Think Corner 2014: Our city centre research pop-up shop

A big THANK YOU to everyone who was involved in Think Corner which took place in Birmingham city centre at the Pavilions Shopping Centre between August 25th – September 13th, 2014. For 3 weeks University researchers from all five colleges showcased their research to the public. By taking our research out into the public domain the University was able to reach out to an audience who might not otherwise think to venture on to campus or visit a science festival. These pages reflect back on and celebrate Think Corner as one of PEWG’s biggest public engagement projects to date.

For our image gallery of Think Corner activities go here.

We also have galleries for Tree of Life, Research Origami and Feedback.

Think Corner’s mission statement:

mission

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After a visit to the University of Helsinki’s Think Corner space during the one-year pilot of their grand vision, PEWG was blown away by what they achieved. A simple, flexible city centre space enabled the University to engage its local population on an amazing scale, and academic enthusiasm worked seamlessly with innovation and clarity of thinking from their Communications team to keep it all running.

They say imitation is the sincerest form of flattery, so with their blessing we set about creating our own Think Corner project in Birmingham. Our vision for the shop itself was about showcasing “research with purpose”, demonstrating the relevance of research to everyday life from medical marvels and engineering feats to cultural inspiration and policy changes. Using strategic funding from the Wellcome Trust, EPSRC and the University itself, we found a space in the city centre and set about creating a highly-flexible but constantly-welcoming environment that would inspire (and fund) our researchers to design events and activities that would in turn inspire visitors. One of our core principles in public engagement in Birmingham is around the value of bringing science and arts together, so it had to be a space that celebrated both simultaneously.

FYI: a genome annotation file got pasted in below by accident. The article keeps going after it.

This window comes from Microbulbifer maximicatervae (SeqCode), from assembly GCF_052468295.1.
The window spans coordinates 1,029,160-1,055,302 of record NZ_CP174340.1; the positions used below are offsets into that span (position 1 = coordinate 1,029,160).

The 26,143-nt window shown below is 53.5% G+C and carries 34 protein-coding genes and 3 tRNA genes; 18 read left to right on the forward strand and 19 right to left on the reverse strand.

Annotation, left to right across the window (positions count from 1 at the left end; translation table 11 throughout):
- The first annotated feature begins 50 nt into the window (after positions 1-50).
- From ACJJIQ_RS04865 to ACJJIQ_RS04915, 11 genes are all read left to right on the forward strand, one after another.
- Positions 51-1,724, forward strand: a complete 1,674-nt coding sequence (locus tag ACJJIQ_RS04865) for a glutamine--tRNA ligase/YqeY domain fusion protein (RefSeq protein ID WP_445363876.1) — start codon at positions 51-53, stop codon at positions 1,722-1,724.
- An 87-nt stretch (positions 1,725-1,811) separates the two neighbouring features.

We had a core backbone based around a ‘research trail’ that tried to explain what research really was through clues and activities – including Prof Alice Roberts’ Tree of Life painting for the public to contribute to – around which researchers were free to experiment. Typically three to five different groups from across the whole breadth of the University’s research portfolio were in on any one day, in which there might be volcano models exploding alongside art displays while robots greeted and tweeted. We didn’t get everything right – shockingly, visitors weren’t instantly seated in rapt attention for a talk when academics appeared – but we adapted as we went, and as an experiment designed to educate us as much as academics or the public it was a really fantastic experience. Within three weeks we had over 2000 visitors and humblingly lovely feedback from visitors and participants, but there is still so much more we can do to improve. Ultimately, we will keep experimenting and building on what we’ve learned, individually and collaboratively, and we would be delighted to share that with anyone interested, just as Helsinki were kind enough to help us.

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An evaluation report on Think Corner is being written as we speak and will be available to read on this site soon.

 

For our image gallery of Think Corner activities go here.

We also have galleries for Tree of Life, Research Origami and Feedback.

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